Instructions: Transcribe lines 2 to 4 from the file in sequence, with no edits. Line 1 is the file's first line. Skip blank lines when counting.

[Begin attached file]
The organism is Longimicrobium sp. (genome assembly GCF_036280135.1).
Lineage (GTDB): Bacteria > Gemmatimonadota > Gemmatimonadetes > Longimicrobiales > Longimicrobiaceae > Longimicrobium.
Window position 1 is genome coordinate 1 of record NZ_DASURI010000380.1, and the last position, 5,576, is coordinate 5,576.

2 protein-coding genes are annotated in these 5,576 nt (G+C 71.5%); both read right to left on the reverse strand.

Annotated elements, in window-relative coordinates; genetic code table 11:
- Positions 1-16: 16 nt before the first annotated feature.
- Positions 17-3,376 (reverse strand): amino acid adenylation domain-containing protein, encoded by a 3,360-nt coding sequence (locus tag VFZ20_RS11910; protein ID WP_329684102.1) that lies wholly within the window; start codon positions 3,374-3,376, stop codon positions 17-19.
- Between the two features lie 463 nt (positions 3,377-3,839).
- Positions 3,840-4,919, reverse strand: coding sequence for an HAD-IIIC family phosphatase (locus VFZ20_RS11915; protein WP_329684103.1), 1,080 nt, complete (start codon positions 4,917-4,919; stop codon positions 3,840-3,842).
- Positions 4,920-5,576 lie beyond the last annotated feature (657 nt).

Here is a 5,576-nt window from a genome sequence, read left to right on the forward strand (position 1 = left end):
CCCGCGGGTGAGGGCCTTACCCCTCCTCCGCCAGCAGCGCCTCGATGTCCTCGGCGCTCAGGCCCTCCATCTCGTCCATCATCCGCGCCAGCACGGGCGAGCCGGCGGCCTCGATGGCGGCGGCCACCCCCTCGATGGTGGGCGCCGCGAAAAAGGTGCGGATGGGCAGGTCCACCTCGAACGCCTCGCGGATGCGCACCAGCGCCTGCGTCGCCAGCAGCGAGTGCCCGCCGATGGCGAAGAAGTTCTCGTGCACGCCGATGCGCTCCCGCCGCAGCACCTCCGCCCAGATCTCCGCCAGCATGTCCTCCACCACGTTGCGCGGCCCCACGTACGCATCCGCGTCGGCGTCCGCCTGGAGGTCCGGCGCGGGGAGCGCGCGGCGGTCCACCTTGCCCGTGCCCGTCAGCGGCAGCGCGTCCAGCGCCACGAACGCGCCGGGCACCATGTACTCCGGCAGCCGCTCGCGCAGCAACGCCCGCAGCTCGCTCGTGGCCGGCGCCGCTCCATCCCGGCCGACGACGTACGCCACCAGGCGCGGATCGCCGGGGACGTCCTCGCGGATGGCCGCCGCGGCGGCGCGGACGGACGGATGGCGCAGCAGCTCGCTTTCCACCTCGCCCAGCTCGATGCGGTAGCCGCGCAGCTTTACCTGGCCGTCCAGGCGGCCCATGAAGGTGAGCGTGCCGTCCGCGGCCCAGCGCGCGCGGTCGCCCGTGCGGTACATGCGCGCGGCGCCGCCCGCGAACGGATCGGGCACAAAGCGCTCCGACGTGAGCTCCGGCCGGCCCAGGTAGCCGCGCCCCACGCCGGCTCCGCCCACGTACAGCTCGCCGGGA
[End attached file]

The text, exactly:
Lineage (GTDB): Bacteria > Gemmatimonadota > Gemmatimonadetes > Longimicrobiales > Longimicrobiaceae > Longimicrobium.
Window position 1 is genome coordinate 1 of record NZ_DASURI010000380.1, and the last position, 5,576, is coordinate 5,576.

2 protein-coding genes are annotated in these 5,576 nt (G+C 71.5%); both read right to left on the reverse strand.